It got something like close there, for a few minutes in the middle of the third quarter, and you could hear Mike Breen getting ready to juice the raspy glee in his voice, but it never really got close-close on Monday night, air rippling as if from the mouth of a freshly opened seltzer can. Jaylen Brown attacked the rim; LeBron James was loose with the ball. Anyway, the Cavs cleaned it up in time—not just in time, but with a degree of comfort. They had erected for themselves a broad margin for error, and used some of it. A lead of fifteen became seven, and then eleven, thirteen. It ended at nine: 111-102. All the gripping tension of idly thinking, while you’re on the bus stalled in traffic for a bit, that you might be late for the movie, and arriving at your seat before the AMC has even brought the lights down for previews.

These Conference Finals have been, while not wholly uncompetitive in a macro sense, dull on a game-by-game basis. This shouldn’t be happening, given that these teams are more or less evenly matched—the Warriors are historically great and the Rockets are a smidgen less great; the Cavs and Celtics are both pretty good if obviously flawed—and so maybe it’s lousy luck that we’re three contests into one series and four into another without yet having gotten to watch one that ended tensely. God threw the dice off the table seven times in a row; it happens to the best of us. 

Perhaps the makeups of the squads are to blame, too. The Warriors are one of the best teams ever assembled, so it makes sense that they can run anybody off the floor on a given night. The Rockets, even by modern NBA standards, heave an absurd amount of threes, and when an inordinate number of them splash down, they’re almost impossible to keep up with. The Cavs have LeBron—who’s capable and in these playoffs more or less expected to uncork forty-point, double-digit-assist performances—and also a habit of not seeming particularly interested in playing basketball for entire quarters at a time. When they show up for forty-eight minutes, they can pulverize the underpowered Celtics. When they don’t, they are wheat to Brad Stevens’s locusts, his collective of indefatigable, high-executing randos who all know how to scram out of bad switches and find the shooter slowly rotating defenses won’t get to.

Analysis-as-sigh: we’ll probably get a good game eventually. (Though I’d put more of my trust in Game 5 in Boston than Game 4 in Oakland.) It’s disappointing, to feel yourself slipping into that logy gear that accompanies blowouts, in February, and even moreso during the opening rounds of the playoffs. You showed up and all you got was athletic et cetera. But you get over it quickly. There are other, possibly more competitive games on the slate. Jazz-Thunder could be the perfect medicine for the dyspepsia brought on by Sixers-Heat. But the days of plenty are over at this point in the calendar. Warriors-Rockets and Cavs-Celtics is all we got. Hell, sometimes we don’t even have that: fully blank, hoops-less spans installed for the sake of travel and rest and making sure, for some reason, the NBA Finals start exactly when the NBA announced they would months ago. It’s a long pre-pitch routine for a splitter in the dirt.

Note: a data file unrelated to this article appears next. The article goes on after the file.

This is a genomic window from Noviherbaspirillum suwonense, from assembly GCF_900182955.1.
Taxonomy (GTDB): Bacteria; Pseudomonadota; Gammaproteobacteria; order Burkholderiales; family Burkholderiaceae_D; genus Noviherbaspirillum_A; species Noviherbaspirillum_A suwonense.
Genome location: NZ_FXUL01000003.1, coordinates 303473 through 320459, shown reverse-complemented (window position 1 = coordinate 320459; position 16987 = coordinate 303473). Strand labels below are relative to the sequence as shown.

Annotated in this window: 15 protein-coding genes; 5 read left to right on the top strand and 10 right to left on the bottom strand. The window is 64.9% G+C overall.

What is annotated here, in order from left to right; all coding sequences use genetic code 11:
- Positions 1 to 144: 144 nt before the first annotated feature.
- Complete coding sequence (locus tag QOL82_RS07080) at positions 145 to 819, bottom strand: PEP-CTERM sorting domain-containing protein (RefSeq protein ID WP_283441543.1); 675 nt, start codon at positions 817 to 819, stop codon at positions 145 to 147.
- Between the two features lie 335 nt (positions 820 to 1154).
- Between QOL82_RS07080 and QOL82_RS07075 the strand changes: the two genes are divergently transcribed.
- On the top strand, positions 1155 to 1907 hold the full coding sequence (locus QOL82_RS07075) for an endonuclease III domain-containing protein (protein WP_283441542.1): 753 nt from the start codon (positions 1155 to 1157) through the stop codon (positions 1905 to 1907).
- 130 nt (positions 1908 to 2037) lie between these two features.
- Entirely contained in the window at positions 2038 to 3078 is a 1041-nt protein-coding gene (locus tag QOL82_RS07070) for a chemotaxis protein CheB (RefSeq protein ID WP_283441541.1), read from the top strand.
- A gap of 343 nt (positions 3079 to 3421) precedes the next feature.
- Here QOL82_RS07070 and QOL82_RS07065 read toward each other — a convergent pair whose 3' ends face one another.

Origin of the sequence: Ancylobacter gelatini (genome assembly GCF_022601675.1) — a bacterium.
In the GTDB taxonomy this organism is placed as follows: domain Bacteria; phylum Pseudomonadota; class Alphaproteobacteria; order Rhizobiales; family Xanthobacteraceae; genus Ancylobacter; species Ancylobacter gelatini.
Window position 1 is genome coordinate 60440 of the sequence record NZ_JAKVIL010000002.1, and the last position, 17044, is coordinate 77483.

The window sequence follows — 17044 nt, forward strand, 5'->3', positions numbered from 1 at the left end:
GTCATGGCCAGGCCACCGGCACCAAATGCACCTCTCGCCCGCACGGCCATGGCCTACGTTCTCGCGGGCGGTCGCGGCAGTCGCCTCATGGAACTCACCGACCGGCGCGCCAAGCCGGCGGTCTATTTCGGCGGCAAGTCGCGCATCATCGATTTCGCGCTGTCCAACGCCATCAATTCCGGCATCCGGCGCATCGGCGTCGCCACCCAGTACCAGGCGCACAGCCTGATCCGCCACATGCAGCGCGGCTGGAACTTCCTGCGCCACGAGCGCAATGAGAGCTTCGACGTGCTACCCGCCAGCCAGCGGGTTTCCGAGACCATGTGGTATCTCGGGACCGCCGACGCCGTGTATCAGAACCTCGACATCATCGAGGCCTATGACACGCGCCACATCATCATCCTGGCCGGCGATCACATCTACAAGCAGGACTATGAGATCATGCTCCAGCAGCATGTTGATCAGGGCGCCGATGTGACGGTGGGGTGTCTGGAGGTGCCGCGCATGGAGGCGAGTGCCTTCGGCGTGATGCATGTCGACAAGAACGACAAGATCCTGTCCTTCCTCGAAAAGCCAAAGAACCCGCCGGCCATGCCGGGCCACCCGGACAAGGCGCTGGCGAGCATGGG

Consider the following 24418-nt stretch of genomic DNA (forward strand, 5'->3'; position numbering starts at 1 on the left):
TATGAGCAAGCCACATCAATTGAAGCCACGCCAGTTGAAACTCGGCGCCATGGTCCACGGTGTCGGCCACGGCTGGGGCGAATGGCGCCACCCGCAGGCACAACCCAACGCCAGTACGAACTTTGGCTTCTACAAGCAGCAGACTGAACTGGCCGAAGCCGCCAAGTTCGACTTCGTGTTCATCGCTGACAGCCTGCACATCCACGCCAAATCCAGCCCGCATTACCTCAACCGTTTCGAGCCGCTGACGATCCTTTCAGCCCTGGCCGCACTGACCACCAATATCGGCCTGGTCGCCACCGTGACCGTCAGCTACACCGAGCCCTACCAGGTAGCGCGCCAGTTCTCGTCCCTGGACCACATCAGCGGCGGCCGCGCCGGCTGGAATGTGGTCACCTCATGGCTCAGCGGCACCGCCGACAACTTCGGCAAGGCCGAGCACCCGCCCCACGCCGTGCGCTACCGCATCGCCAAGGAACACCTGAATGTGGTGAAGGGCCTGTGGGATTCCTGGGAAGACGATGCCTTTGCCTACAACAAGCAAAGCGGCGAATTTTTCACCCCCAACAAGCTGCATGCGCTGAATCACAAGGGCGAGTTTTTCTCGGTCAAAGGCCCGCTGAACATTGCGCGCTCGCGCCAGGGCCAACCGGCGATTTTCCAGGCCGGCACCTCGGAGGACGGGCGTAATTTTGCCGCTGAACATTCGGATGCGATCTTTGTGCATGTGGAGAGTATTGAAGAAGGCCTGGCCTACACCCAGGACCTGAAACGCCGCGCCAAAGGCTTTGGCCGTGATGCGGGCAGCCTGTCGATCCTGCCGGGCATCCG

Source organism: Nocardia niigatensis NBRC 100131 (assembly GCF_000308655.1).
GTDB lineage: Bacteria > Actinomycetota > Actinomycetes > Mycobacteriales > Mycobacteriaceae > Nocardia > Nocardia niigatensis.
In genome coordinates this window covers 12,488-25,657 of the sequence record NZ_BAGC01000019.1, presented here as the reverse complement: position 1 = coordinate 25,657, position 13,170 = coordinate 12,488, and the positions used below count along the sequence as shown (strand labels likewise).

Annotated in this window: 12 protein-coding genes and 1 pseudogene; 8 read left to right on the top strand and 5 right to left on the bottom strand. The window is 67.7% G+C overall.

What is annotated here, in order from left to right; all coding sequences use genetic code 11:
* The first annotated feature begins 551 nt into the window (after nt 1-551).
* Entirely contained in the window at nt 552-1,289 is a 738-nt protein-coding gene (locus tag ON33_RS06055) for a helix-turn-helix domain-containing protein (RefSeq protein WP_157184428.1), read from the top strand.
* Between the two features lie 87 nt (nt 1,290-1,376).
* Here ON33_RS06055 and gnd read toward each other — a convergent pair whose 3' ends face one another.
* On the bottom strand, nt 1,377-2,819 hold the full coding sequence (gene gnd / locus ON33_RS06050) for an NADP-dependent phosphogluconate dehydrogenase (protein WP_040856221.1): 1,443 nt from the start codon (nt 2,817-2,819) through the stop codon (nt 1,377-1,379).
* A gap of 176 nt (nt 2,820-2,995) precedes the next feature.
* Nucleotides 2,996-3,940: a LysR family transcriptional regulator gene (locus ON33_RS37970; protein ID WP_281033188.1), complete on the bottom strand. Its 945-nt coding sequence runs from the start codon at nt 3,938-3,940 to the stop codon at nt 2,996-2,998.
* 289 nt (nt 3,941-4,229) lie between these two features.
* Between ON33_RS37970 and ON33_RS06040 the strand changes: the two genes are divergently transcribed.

Adding to the aggravation: is anybody excited for the championship tilt? Rockets vs. Cavs might go a gentleman’s six, and that’s the closest Finals matchup I can fathom. The Western Conference teams are quite a bit better, and these series feel like the culmination of two parallel, unequal tournaments. One winner gets a ring. The other lands itself in the unhighlighted section of a Wikipedia table.

The NBA playoffs don’t need to redeem or justify its regular season, because its regular season is fine on its own terms. I like long walks to nowhere—a hot dog stand, by accident, three miles from my apartment—and I like going to the zoo on purpose, for different reasons. That said, an anxiety inevitably sets in when we’re down to, not just few remaining games before the morass of summer is all that’s before us and we have to talk ourselves into being actually really interested in who the Orlando Magic are picking at six, but games that are supposed to matter more than other ones. Some of that is down to our lizard brains getting suckered by marketing—the pomp and circumstance of postseason broadcasts, Black Thought doing slam poetry about Steph Curry in a promo or whatever—and some of it is real because, duh, we care who wins and who’s the best and even if they’re about to get whooped by the Warriors or Rockets, Cavs and Celtics fans hate each other enough to care about who beats whom. It would be nice if they stopped, one at a time, trading impressive efforts, and played well simultaneously. 

There’s still hope. The Cavs and Warriors, in their epic 2016 Finals meeting, played only one truly close contest: Game 7. There was suspense before that, at least the odd lead change, but the finale made the experience worth it, drew some lopsided scuffles into its orbit and arranged them into a beautiful order. That’s what we want out of late postseason series—for them, perhaps only in retrospect, to have some grand meaning and rhythm in the end. And given that neither series has yet ended, there remains the chance that we’re not merely watching dueling landslide victories as the season winds down, but the tedious beginning and middle of some ultimately spectacular whole.